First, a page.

As much the Attorney General’s efforts are worth, recent actions by El Salvador’s National Assembly raises questions about the degree of political will to seek justice for the victims of war crimes. The most troublesome decision involves the appointment of certain candidates to an ad-hoc commission charged with creating a new National Reconciliation Law. Shortly after the Constitutional Court overturned the 1993 Amnesty Law that had prevented investigations into responsibility for major wartime human rights abuses, the National Assembly began to discuss how to pursue these cases. Congress appointed several deputies to the commission who belonged to either the armed forces or to guerrilla groups during the war, as well as one commissioner—Rodolfo Parker—who is mentioned in a United Nation Truth Commission report as playing a role in covering up the murder of the Jesuits. A major test for El Salvador will be whether and how this commission proceeds with the creation of a new reconciliation law: will they propose an approach that satisfies the demands of truth and justice, or something closer to the 1993 Amnesty Law that shielded officials from prosecution?

The U.S. government should closely watch how the Salvadoran justice system handles the re-opening of major human rights cases like Romero’s.

There are other signs that suggest progress on the human rights front remains fragile. In June, El Salvador’s Constitutional Court held hearings to verify which government institutions had complied with the 2016 ruling that overturned the Amnesty Law. Asides from the re-opening of infamous cases like the massacre at El Mozote or the killing of the Jesuits, few other concrete achievements were reported.

However, the magistrates presiding over the hearing also observed that since the 2016 ruling, El Salvador’s president and Congress have not yet fully complied with the repeal of the Amnesty Law. The court ordered Congress to create a new National Reconciliation Law that assists victims of the conflict by next year, and ordered President Sánchez Cerén and Defense Minister David Munguía Payés to facilitate access to military archives that could be useful to investigators in major human rights cases like Romero’s. (Lawyers for the victims and families have charged that the military has refused them access to files, or insisted that records don’t exist.)

Promptly following through with the Court’s orders would be a major signal that El Salvador’s institutions are showing a significant commitment to truth, justice, and human rights—which would be the most meaningful way of honoring Archbishop Romero’s legacy.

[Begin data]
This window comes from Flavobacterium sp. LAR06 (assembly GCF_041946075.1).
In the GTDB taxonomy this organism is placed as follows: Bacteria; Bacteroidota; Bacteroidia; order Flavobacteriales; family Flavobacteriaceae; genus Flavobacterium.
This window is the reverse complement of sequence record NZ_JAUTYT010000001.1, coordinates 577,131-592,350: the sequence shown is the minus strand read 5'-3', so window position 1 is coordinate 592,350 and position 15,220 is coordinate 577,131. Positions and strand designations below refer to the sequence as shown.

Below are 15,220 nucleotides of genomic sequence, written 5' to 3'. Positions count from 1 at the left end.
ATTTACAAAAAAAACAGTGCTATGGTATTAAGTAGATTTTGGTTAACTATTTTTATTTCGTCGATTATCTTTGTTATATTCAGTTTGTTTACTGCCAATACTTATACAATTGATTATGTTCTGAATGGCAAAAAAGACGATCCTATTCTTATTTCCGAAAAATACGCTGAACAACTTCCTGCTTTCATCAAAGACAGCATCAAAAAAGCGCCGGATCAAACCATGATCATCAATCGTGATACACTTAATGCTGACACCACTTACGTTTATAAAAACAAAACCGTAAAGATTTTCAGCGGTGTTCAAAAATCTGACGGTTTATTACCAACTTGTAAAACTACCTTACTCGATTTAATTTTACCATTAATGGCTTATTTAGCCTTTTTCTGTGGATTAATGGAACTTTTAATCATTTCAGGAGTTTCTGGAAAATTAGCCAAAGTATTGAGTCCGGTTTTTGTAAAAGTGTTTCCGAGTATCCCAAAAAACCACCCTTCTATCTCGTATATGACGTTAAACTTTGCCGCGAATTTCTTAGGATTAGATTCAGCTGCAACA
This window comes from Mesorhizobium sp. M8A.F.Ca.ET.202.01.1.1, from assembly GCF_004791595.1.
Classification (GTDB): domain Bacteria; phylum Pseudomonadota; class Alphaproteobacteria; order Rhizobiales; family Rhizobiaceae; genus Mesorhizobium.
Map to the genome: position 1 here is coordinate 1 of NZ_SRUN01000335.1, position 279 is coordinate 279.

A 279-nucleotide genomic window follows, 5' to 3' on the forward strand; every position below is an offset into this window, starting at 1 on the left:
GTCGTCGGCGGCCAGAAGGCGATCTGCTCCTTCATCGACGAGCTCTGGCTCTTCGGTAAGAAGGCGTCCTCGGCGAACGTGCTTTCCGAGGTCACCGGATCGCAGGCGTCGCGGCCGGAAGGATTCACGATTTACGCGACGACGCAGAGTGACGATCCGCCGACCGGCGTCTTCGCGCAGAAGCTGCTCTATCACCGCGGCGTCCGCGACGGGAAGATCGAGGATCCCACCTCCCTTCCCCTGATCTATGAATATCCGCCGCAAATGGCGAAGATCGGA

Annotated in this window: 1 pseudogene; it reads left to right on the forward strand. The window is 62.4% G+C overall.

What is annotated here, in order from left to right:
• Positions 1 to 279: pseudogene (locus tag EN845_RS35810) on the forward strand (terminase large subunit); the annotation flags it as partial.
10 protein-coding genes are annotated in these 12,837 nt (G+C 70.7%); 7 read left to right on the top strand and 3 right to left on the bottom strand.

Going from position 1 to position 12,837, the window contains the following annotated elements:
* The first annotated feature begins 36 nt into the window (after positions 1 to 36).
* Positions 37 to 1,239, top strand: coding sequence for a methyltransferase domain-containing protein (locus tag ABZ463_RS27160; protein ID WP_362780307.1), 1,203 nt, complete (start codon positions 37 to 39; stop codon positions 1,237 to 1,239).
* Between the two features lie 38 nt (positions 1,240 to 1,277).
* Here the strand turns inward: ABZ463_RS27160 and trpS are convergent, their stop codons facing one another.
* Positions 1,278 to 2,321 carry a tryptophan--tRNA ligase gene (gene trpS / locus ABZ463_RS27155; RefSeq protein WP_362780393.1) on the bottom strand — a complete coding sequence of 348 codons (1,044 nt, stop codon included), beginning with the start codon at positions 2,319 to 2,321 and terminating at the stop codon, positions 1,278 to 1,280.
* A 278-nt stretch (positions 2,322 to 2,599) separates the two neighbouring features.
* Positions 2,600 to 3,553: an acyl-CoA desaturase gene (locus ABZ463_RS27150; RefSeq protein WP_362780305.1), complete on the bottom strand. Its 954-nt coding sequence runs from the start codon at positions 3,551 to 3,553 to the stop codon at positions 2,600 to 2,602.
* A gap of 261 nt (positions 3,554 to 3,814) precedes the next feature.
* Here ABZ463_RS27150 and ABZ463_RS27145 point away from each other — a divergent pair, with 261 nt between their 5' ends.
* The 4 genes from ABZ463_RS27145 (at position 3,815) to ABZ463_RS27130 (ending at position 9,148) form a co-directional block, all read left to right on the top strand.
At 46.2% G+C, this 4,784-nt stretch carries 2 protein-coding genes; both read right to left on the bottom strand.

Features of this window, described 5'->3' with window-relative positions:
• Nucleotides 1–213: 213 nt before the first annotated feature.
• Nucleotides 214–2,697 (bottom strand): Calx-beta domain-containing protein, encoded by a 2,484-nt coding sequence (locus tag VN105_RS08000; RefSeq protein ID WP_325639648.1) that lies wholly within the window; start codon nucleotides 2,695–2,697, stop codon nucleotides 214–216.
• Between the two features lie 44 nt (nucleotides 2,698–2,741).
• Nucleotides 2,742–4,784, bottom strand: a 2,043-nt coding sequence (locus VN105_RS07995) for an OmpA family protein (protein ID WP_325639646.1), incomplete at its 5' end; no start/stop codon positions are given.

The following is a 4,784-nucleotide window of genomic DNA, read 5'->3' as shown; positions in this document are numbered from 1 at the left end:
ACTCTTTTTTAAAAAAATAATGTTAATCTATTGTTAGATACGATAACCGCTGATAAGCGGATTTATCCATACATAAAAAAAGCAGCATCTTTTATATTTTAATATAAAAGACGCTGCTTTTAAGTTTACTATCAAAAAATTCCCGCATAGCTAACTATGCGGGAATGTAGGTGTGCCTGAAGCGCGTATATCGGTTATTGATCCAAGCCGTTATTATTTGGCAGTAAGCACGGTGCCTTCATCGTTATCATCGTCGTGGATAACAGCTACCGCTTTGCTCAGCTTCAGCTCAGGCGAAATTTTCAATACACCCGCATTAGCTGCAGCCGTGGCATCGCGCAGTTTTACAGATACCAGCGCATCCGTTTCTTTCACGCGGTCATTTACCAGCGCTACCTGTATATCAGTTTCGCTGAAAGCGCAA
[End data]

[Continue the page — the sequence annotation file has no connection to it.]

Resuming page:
The U.S. government should closely watch how the Salvadoran justice system handles the re-opening of major human rights cases like Romero’s, give U.S. investments to help strengthen
rule of law and the capacity of El Salvador’s judicial institutions. Since 2015, the United States has appropriated close to $2 billion dollars in assistance for Central America, with a large part of those funds funneled towards good governance and security initiatives in El Salvador. Tied to the assiantace came a set of conditions that included investigating and prosecuting members of the military and police who are alleged to have been involved in human rights abuses.

There is another big reason why the U.S. government should pay close attention to the re-opening of major human rights cases like Romero’s: the United States was complicit in training members of the Salvadoran armed forces responsible for carrying out human rights abuses during the war. By supporting the Attorney General’s Office and those seeking justice, the United States can be an important voice in helping end impunity for historic human rights violations, including in the murder of Archbishop Romero.

El Salvador’s twelve-year civil war officially ended on January 16th, 1992 with the signing of a historic peace agreement. On that day, both sides sat down in Mexico City to end a conflict that had claimed more than 70,000 lives. While the guns were silenced, the wounds have continued to fester. According to Aristotle’s ancient warning, tragedy can only end with catharsis. Can durable emotional healing occur without judgement? Does justice inevitably imply some punishment for the perpetrators of violence? Salvadoran society has wrestled with these questions in the 38 years since Archbishop Romero was gunned down. In many ways the current violence and impunity plaguing the country is a manifestation of these wounds that have yet to heal. In the words of Romero, “Peace is the product of justice.”

Elyssa Pachico and Geoff Thale contributed to this article.